“Chorrord Inknishkhanutyun” speculates that President Serzh Sarkisian will not sign any agreements on Nagorno-Karabakh proposed by international mediators and “will lead the country to war.” “Whether that is right or wrong is a different question,” says the pro-opposition daily. “But let there be no impression that he is a tough guy and, unlike the people, is not afraid of war. In reality, it’s all the way around. The people are afraid of not war but of entering it with a commander-in-chief like Serzh Sarkisian.”
Galust Sahakian, a leader of the ruling Republican Party of Armenia (HHK), tells “Azg” that Gagik Tsarukian’s strong criticism of Trade and Economic Development Minister Nerses Yeritsian is merely a “personal opinion” that is not backed by the governing coalition. Asked about former President Robert Kocharian’s possible return to government, Sahakian says: “That is Kocharian’s right. He is a citizen of Armenia, was the country’s president and has the full right to engage in political activities. They, especially on the opposition side, are trying to depict him as a bugaboo, forgetting the fact that Kocharian has rendered quite serious services to the country.”
For Lragir.am, the political situation in Armenia of the last two years can be summed up as a “manageable chaos.” “The three players -- Levon Ter-Petrosian, Robert Kocharian and Serzh Sarkisian -- form a triangle of sorts which on the one hand, is widely considered the firmest structure and on the other, prevents Armenia from forming a [legitimate] government or any system,” writes the online journal. “This situation arose after the 2008 presidential election. On the domestic front, Serzh Sarkisian failed to assert his authority. He lacked the support of the public, which favored Levon Ter-Petrosian, and lacked the support of the [government] system which is mostly on Robert Kocharian’s side.”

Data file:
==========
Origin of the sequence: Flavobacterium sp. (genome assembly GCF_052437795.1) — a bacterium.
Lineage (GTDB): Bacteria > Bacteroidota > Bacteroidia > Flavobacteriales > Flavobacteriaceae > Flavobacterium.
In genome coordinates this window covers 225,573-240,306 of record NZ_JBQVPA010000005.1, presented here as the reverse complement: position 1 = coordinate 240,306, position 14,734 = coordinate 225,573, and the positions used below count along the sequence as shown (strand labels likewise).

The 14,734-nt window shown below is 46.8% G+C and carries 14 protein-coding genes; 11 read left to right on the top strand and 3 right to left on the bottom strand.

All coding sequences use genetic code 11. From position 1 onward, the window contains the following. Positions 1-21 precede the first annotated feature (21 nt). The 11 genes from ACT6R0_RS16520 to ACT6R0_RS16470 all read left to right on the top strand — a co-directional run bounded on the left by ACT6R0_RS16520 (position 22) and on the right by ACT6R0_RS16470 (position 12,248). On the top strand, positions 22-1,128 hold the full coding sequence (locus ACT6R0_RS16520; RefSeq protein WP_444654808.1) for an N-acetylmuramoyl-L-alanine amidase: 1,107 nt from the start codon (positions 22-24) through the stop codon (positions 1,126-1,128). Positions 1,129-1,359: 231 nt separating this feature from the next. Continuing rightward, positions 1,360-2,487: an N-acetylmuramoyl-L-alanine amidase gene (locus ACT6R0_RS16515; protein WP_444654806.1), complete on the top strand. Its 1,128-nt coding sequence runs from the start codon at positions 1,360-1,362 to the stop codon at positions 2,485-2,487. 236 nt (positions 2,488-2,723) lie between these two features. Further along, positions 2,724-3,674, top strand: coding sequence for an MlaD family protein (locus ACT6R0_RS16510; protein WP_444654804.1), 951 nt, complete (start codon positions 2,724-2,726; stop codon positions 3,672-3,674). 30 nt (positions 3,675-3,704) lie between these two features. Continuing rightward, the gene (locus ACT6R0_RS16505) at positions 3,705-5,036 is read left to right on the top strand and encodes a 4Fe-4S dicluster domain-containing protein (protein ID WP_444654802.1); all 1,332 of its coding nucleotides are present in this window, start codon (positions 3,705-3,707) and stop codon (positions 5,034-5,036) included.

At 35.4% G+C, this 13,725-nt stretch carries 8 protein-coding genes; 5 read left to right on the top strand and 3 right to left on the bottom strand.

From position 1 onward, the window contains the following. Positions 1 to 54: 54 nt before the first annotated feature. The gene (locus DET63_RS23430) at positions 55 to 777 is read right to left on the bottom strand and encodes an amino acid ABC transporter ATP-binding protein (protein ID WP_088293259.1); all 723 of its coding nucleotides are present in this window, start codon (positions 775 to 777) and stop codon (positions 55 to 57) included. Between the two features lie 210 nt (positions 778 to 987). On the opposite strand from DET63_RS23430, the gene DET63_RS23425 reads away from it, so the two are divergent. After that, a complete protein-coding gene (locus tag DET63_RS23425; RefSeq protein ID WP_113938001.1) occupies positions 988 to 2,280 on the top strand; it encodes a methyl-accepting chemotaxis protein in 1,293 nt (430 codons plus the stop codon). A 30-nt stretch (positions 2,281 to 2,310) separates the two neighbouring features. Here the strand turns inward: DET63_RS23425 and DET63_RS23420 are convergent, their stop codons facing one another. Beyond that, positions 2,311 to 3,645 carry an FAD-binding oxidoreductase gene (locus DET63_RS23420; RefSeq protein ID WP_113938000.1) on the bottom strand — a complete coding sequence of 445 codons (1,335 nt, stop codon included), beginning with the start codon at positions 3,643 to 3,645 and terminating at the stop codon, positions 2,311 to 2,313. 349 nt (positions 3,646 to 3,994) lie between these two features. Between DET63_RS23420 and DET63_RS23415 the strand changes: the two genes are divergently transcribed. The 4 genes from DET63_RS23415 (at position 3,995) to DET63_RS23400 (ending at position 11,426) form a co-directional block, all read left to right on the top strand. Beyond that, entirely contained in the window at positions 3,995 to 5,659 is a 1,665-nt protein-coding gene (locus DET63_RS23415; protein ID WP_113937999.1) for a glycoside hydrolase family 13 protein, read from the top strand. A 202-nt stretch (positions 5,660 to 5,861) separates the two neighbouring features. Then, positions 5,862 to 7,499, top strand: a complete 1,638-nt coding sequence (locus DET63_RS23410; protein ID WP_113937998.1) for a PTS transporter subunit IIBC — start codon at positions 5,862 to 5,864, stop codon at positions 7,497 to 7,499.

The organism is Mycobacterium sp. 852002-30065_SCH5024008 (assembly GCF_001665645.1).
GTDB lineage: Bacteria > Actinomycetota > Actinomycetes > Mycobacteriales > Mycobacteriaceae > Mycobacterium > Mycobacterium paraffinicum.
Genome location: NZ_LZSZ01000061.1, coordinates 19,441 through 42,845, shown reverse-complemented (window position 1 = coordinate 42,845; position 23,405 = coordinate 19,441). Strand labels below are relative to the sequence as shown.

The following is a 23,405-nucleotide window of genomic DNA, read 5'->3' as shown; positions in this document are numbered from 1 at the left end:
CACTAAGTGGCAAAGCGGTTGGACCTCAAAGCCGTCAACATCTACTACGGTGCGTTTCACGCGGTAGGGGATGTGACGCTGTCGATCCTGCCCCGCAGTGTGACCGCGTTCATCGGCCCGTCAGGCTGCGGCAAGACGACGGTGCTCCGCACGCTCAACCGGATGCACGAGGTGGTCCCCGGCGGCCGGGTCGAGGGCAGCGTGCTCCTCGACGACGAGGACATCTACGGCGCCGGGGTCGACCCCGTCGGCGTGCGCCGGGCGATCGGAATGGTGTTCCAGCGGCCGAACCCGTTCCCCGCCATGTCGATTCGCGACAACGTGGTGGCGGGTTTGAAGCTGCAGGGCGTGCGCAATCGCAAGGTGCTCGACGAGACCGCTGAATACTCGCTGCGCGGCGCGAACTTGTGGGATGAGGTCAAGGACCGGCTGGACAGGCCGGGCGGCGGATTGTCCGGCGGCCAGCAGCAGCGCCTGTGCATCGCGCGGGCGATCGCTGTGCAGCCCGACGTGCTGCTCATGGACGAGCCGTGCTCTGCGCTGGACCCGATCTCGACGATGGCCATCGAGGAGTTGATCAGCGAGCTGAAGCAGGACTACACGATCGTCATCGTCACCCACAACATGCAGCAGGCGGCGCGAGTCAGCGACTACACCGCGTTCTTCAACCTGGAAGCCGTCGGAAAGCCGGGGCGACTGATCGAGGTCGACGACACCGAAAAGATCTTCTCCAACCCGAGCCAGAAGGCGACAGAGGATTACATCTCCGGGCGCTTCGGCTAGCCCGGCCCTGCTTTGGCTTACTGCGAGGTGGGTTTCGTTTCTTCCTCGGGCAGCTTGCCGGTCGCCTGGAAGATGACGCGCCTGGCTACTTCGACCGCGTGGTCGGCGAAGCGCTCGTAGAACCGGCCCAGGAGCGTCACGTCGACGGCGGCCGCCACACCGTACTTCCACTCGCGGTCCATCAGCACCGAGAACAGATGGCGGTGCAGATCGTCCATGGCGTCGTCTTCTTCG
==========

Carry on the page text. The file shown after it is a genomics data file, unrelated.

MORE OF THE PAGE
“Hayk” berates the authorities for rejecting the opposition demands for the holding of fresh presidential and parliamentary elections. The opposition paper says government officials and backers falsely claim that the situation in the country is stable and calm.
“Kapital” reports that Prime Minister Tigran Sarkisian was asked on Tuesday by its correspondent whether he shares some of his ministers’ view that Armenia has emerged from the economic crisis. “It depends on what we mean by crisis,” replied Sarkisian. “People see different meanings in the term crisis. For example, in 2009 we registered 17 percent growth in the information technology sector. Would you call that a crisis? And if we recorded a 14 percent decline in construction, then it is a crisis.”